abstractNote = {During the course of this research we published 33 papers in various physics/material journals. We select four representing papers in this report and their results are summarized as follows. I. To study shear banding process, it is pertinent to know the intrinsic shear strain rate within a propagating shear band. To this aim, we used nanoindentation technique to probe the mechanical response of a Au49Ag5.5Pd2.3Cu26.9Si16.3 bulk metallic glass in locality and found notable pop-in events associated with shear band emission. Using a free volume model and under the situation when temperature and stress/hardness are fixed result in an equation, which predicts that hardness serration caused by pop-in decreases exponentially with the strain rate. Our data are in good agreement with the prediction. The result also predicts that, when strain rate is higher than a critical strain rate of 1700 s^-1, there will be no hardness serration, thereby no pop-in. In other words, multiple shear bandings will take place and material will flow homogeneously. The critical strain rate of 1700 s^-1 can be treated as the intrinsic strain rate within a shear band. We subsequently carried out a simulation study and showed that, if the imposed strain rate was over , the shear band spacing would become so small that the entire sample would virtually behave like one major shear band. Using the datum strain rate =1700 s^-1 and based on a shear band nucleation model proposed by us, the size of a shear-band nucleus in Au-BMG was estimated to be 3 10^6 atoms, or a sphere of ~30 nm in diameter. II. Inspired by the peculiar result published in a Science article Super Plastic Bulk Metallic Glasses at Room Temperature, we synthesized the Zr-based bulk metallic glass with a composition identical to that in the paper (Zr64.13Cu15.75Ni10.12Al10) and, subsequently, tested in compression at the same slow strain rate (~10^-4 s^-1). We found that the dominant deformation mode is always single shear. The stress-strain curve exhibited serrated pattern in the plastic region, which conventionally has been attributed to individual shear band propagation. The scanning electron micrographs taken from the deformed sample surface revealed regularly spaced striations. Analysis indicates that the observed stress-strain serrations are intimately related to the striations on the shear surface, suggesting the serrations were actually caused slip-and-stick shear along the principal shear plane. We further use video camera to conduct in situ compression experiments to unambiguously confirm the one-to-one temporal and spatial correspondence between the intermittent sliding and flow serration. This preferential shear band formation along the principal shear plane is, in fact, a natural consequence of Mode II crack, independent of strain softening or hardening, usually claimed in the literature. III. Flow serration in compression of metallic glasses is caused by the formation and propagation of localized shear bands. These shear bands propagate at an extremely high speed, so high that a load cell and load frame were unable to capture the details of the dynamic event. To subdue this problem, we conducted uniaxial compression on Zr64.13Cu15.75Ni10.12Al10 bulk metallic glass using a high-speed camera to capture the sample image and also high-sensitivity strain gauges attached to the test samples to directly measure the strain. The displacement-time curves obtained from the test and a magnified version of the displacement burst reveals clearly a three-step (acceleration, steady-state, and deceleration) process during shear band propagation. The fastest propagating speed occurring at the steady state is calculated as 810^2's. This speed is about 1,000 times faster than the crosshead speed. This explains the gradual disappearance of flow serration at higher strain rates previously reported during compression of BMGs. IV. Shear banding is associated with a local viscosity drop, which may be associated with a temperature rise in the shear band or dynamic stability caused by excessive applied stress. Molecular dynamic simulations recently have shown that applied stress and temperature are equivalent and shear banding is essentially a stress-induced glass transition process. To validate this, we carried out a series compression tests on the binary Cu50Zr50 metallic glass in a temperature range below glass transition temperature where deformation mode was inhomogeneous (T = 0.40-0.65 Tg); the results are shown in the left figure below. The yield strength (onset of plastic flow) was found to decrease monotonically with the increase of test temperature. The strength-temperature relation for the binary glass, as well as several other metallic glass systems, can be well correlated. This result supports the proposed concept of stress-induced glass transition.},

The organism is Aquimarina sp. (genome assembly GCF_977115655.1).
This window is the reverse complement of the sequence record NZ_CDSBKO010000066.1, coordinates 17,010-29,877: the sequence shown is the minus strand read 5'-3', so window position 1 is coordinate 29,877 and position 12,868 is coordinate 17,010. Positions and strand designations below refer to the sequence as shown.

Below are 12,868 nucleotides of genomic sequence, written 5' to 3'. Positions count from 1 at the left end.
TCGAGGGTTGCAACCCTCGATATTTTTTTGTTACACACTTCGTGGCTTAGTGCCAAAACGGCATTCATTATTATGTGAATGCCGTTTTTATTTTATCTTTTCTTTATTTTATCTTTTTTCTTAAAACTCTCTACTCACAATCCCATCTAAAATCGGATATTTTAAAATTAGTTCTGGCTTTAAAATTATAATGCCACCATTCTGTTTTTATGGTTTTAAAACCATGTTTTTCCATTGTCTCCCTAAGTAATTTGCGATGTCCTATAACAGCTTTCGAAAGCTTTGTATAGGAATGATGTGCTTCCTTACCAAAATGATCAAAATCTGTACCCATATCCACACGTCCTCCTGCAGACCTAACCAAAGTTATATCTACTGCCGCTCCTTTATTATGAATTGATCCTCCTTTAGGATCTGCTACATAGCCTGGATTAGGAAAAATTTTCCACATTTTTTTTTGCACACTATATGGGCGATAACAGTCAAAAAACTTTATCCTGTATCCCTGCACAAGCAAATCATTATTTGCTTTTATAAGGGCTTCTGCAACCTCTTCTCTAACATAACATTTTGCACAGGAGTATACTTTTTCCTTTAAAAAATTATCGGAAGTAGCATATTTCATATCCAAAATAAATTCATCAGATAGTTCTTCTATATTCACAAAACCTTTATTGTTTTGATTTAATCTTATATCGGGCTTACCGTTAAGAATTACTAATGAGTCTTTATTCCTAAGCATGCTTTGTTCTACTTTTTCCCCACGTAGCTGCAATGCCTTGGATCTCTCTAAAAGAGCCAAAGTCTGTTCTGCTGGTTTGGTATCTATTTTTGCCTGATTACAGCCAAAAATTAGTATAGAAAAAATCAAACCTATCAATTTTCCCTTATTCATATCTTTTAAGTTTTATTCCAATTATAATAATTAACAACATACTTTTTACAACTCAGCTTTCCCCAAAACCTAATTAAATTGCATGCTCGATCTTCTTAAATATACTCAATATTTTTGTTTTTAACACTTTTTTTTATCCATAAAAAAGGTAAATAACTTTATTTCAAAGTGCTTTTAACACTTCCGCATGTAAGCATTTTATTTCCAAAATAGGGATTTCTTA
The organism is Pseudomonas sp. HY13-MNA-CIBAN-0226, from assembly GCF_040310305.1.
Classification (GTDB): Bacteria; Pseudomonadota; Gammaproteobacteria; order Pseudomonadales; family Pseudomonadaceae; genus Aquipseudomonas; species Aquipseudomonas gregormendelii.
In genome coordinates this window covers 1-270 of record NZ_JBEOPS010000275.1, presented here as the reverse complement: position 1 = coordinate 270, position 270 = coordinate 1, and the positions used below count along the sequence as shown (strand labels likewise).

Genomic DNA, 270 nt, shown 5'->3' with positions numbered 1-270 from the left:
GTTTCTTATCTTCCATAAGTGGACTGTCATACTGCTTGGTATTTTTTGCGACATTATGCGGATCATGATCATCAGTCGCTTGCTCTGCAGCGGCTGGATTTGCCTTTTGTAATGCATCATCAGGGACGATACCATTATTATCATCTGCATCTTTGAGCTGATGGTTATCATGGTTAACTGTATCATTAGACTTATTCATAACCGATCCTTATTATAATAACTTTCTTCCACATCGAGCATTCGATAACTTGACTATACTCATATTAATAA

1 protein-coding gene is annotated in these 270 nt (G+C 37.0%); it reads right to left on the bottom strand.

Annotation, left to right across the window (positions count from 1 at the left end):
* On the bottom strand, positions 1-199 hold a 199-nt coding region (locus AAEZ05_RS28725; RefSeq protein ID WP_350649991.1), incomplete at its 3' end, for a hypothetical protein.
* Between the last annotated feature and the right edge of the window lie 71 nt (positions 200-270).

doi = {10.2172/1047044},
journal = {},
number = ,
volume = ,
place = {United States},
year = {2012},
month = {7}
}